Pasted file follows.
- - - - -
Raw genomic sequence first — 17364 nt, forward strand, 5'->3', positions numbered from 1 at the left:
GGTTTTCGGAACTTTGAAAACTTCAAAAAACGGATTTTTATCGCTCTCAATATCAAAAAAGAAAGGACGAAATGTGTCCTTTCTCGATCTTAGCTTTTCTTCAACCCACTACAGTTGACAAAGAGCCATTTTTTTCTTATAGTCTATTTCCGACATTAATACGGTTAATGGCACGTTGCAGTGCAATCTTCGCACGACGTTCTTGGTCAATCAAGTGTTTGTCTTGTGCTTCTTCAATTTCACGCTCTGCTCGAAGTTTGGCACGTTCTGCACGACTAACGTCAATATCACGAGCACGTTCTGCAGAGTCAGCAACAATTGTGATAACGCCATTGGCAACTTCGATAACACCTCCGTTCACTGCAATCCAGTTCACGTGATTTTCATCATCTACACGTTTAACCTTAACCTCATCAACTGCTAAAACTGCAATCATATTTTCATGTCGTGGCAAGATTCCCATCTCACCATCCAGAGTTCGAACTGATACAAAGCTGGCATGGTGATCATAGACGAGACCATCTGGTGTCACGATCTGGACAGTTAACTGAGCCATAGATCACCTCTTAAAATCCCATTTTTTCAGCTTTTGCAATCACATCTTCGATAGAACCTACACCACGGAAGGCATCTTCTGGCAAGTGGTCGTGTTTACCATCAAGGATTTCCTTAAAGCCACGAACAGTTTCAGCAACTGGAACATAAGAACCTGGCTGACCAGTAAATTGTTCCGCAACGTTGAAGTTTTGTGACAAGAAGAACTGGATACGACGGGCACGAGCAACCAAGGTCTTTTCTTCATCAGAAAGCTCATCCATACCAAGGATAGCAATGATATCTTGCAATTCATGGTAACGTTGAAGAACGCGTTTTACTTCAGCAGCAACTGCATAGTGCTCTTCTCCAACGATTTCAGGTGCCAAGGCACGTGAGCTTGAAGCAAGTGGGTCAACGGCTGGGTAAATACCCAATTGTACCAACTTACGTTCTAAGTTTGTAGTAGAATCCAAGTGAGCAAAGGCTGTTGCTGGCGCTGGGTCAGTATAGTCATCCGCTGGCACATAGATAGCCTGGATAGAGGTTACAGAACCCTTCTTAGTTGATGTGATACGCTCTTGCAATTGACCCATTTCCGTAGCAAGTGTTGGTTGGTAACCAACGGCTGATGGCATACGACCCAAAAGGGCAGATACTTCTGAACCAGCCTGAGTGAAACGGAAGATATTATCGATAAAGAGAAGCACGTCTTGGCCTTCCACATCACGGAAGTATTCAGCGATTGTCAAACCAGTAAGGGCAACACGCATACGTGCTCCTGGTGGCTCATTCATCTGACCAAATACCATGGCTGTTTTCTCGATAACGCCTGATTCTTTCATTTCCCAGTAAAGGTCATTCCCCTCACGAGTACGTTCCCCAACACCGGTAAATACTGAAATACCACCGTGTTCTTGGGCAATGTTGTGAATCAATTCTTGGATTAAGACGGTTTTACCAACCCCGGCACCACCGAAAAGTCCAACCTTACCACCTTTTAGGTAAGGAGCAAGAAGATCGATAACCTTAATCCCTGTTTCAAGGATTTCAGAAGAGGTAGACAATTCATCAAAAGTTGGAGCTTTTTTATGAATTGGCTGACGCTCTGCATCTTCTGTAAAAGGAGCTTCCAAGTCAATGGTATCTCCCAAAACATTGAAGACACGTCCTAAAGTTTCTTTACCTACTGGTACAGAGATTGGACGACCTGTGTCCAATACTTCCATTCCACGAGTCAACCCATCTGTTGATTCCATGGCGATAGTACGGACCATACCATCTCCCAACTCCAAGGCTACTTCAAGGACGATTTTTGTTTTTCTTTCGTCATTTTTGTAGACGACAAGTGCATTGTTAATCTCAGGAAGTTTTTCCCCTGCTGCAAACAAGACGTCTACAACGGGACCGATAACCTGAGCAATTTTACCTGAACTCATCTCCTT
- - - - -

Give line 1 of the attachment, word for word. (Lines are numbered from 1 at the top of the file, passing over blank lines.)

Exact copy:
Raw genomic sequence first — 17364 nt, forward strand, 5'->3', positions numbered from 1 at the left: